The Viability of the Arts in the Virtual World
Due to the current crisis many performers and artists have started to present their work online rather than in person. All art forms require an audience in one way or another to be a career: an artist holds exhibitions and has customers purchase their work, musicians play live or sell their songs to consumers and stage actors perform onstage in front of a wide audience. However, this pandemic has thrown up a barrier between audience and artist and many are having to adapt to performing online. However, this may result in a loss of profit and financial stability for artists worldwide, making their art form an non-viable career.
One of the art’s main focuses is to create a feeling within their audience, this usually occurs live where the audience is face to face with the art piece, whether it be a live performance or a piece of art such as a sculpture or painting. Throughout the lock-down, many artists have been daring their work online, such as Sophia Hatfield’s live streamed performance of ‘Common Lore’ which was originally created to tour libraries in England. Viewing these pieces of art from our homes may result in the creative intention not being received by the audience, due to the distractions of other technology and daily life. For example, when viewing a play or a musical you are traditionally in a performance space such as a theatre the audience is generally aware of the etiquette and won’t go on their mobile phones, talk between themselves or get distracted in any other way. However, when you remove that formal setting, the audience begins to merge their etiquette of being at home and then the piece may not have as much of an effect or the desired effect on their audience. This could lead to fewer people accessing the arts as it may not be as powerful, resulting in the arts being unviable or at least less viable in the virtual world.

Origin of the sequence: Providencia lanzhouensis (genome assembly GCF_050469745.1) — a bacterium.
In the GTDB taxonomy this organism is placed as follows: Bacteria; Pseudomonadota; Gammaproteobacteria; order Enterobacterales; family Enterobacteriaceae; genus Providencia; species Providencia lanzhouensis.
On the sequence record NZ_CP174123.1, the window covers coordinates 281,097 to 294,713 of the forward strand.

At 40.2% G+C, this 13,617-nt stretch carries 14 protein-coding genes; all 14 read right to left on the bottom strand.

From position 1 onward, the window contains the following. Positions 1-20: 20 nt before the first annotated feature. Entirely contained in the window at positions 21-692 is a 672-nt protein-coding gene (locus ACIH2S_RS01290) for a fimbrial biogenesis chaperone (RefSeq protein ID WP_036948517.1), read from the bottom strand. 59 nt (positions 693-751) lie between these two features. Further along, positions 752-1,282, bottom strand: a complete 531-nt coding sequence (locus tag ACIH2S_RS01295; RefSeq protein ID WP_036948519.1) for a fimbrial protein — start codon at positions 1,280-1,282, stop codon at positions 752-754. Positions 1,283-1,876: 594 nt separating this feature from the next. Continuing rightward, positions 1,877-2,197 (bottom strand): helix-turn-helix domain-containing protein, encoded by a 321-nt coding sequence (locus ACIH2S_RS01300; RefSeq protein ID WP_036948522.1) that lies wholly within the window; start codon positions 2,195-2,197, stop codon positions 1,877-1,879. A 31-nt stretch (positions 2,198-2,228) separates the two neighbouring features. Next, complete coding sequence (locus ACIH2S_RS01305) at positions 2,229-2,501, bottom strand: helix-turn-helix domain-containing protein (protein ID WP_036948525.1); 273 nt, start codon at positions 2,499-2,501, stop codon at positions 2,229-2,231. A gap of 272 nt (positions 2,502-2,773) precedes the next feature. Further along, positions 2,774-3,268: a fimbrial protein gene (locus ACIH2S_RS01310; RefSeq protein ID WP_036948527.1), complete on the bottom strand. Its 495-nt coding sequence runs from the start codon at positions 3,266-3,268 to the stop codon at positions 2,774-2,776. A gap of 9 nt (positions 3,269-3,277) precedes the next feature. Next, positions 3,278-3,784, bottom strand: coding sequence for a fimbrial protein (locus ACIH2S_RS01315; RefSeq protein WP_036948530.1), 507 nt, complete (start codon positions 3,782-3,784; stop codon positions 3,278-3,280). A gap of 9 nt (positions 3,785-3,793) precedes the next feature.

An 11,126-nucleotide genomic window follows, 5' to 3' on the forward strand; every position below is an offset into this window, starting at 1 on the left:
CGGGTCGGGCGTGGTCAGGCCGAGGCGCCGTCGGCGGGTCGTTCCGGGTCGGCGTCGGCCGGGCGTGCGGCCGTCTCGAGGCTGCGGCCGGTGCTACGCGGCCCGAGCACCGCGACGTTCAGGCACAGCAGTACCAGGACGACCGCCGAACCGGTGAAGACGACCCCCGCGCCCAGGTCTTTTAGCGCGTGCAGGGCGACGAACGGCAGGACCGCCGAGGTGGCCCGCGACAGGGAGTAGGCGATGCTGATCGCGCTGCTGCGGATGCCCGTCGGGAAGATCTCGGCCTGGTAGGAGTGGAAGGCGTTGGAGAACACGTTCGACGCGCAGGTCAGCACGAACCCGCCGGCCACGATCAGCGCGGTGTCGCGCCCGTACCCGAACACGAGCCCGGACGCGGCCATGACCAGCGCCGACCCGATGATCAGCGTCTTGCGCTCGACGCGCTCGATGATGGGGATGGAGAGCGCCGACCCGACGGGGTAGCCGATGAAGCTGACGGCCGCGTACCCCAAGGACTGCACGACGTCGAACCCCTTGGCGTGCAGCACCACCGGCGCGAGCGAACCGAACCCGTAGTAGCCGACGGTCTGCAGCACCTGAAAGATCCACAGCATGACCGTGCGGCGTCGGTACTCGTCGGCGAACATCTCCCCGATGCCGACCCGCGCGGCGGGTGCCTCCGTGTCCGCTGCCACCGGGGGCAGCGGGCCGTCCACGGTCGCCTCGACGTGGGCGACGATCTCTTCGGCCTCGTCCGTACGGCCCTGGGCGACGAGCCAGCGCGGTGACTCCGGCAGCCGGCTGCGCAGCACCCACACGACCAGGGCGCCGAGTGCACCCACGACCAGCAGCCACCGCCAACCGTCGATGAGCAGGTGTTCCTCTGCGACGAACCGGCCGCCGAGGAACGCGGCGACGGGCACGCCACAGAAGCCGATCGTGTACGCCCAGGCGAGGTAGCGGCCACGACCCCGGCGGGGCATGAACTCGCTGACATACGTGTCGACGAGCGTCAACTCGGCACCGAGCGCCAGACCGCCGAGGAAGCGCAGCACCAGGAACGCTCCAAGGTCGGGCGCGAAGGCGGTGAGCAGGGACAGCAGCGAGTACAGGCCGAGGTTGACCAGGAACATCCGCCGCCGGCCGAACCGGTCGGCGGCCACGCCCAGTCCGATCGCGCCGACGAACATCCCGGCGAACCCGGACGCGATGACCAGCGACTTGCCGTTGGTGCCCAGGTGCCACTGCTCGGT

However, the arts can be quite an expensive sector to experience meaning that many feel like they can not access it easily. It can be argued that by putting the arts online, a wider audience from all economic backgrounds may be able to access it as many of these art pieces have been offered for free or at a discounted price, meaning a wider audience can access the work. On the other hand, this may mean that the artists don’t make enough profit to continue their work and therefore makes art an unviable career online. Furthermore, the arts being online will exclude a large group of people who do not have access to the internet, meaning that the audience is still limited.